Iredell-Statesville Schools has seen more than our share of these tragedies. Drugs and suicide undoubtedly pose a greater threat to our students that an active shooter. Again, I do not say this to diminish the danger of an active shooter, but only to make sure we, the protector of over 20,000 students, clearly see the entire threat picture so we can do the best job possible to protect all of our students from as many dangers as possible.

The one thing we can do to be more proactive in preventing all these types of tragedies is to provide more mental health counselors at all of our schools, especially at the middle and high school levels. This additional assistance will be more effective to avert all of these dangers than any other single solution.

Our best chance in truly protecting our students is solving the mental health issues they may be dealing with before any tragic conclusion occurs. If the mental health system had worked effectively in Florida, there might be 17 more adults and teens alive today.

Today, schools are mandated to supply mental health, nursing, physical therapy, speech, counseling, and other medical and social services to our students. In addition, now more than ever, school systems must also provide increased security and police protection for our campuses.

These modern-day requirements are a necessity, but they have forced school systems to use more and more of their financial resources to provide these non-instructional services. We spent over $400,000 for school resources officers last year and budgeted over $500,000 for them for this school year.

After 9-11, our country amped up security measures at airports and hired more air marshals to make flying safe. Our county made the courthouse safe with security officers, metal detectors, and other precautions. When are we, as a country, state, county and city, going to come together to commit the resources to make our schools just as safe?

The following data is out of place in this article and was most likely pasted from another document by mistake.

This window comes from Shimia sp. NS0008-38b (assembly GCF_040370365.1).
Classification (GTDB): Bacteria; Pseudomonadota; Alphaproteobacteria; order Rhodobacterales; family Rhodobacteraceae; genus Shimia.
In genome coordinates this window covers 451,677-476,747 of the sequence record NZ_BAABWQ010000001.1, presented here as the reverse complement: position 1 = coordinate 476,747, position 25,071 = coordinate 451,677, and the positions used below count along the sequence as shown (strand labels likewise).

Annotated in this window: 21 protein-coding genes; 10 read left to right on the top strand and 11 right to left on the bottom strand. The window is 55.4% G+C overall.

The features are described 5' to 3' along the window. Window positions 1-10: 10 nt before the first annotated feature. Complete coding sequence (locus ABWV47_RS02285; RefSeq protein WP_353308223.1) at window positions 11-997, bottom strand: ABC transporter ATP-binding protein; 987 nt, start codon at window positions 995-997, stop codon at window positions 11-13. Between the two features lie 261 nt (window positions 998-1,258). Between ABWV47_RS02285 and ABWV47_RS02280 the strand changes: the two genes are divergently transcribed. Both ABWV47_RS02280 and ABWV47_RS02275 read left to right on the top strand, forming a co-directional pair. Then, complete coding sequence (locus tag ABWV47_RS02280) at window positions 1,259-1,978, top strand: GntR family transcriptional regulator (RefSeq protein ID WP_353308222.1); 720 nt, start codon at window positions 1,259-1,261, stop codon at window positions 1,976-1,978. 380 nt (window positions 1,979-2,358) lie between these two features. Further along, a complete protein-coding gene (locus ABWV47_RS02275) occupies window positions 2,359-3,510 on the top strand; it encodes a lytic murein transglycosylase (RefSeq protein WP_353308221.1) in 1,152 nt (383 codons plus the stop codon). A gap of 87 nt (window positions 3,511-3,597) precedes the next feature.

Now to answer the question about what I-SS is doing to make schools safer.

Please understand that the administration and board members have to be very careful when discussing the specifics of school safety plans to avoid exposing information that may compromise security procedures. However, I-SS is addressing six major areas.

Without going into specifics, these areas include:

1. Hardening the target. We will continue to do all we can to control access to our schools and to make internal movement more difficult in crisis situations.

2. We will be trying to provide mental health professionals at all of our schools all of the time. Personally, this goal is my priority for the 2018-19 school year.

3. We will be working to increasing law enforcement presence at our facilities.

4. The system will be increasing security sweeps and screening at our schools.

5. We will be providing additional training for staff and students in recognizing and reporting potential threats to a school or to a student’s individual safety and well-being.

6. Hopefully we will be increasing situational training and threat simulations to prepare for an armed intruder event.

In conclusion, please know that Iredell-Statesville Schools and this Board of Education is committed to its continued work with our local, state, and federal government agencies to provide the safest possible schools for all of our children.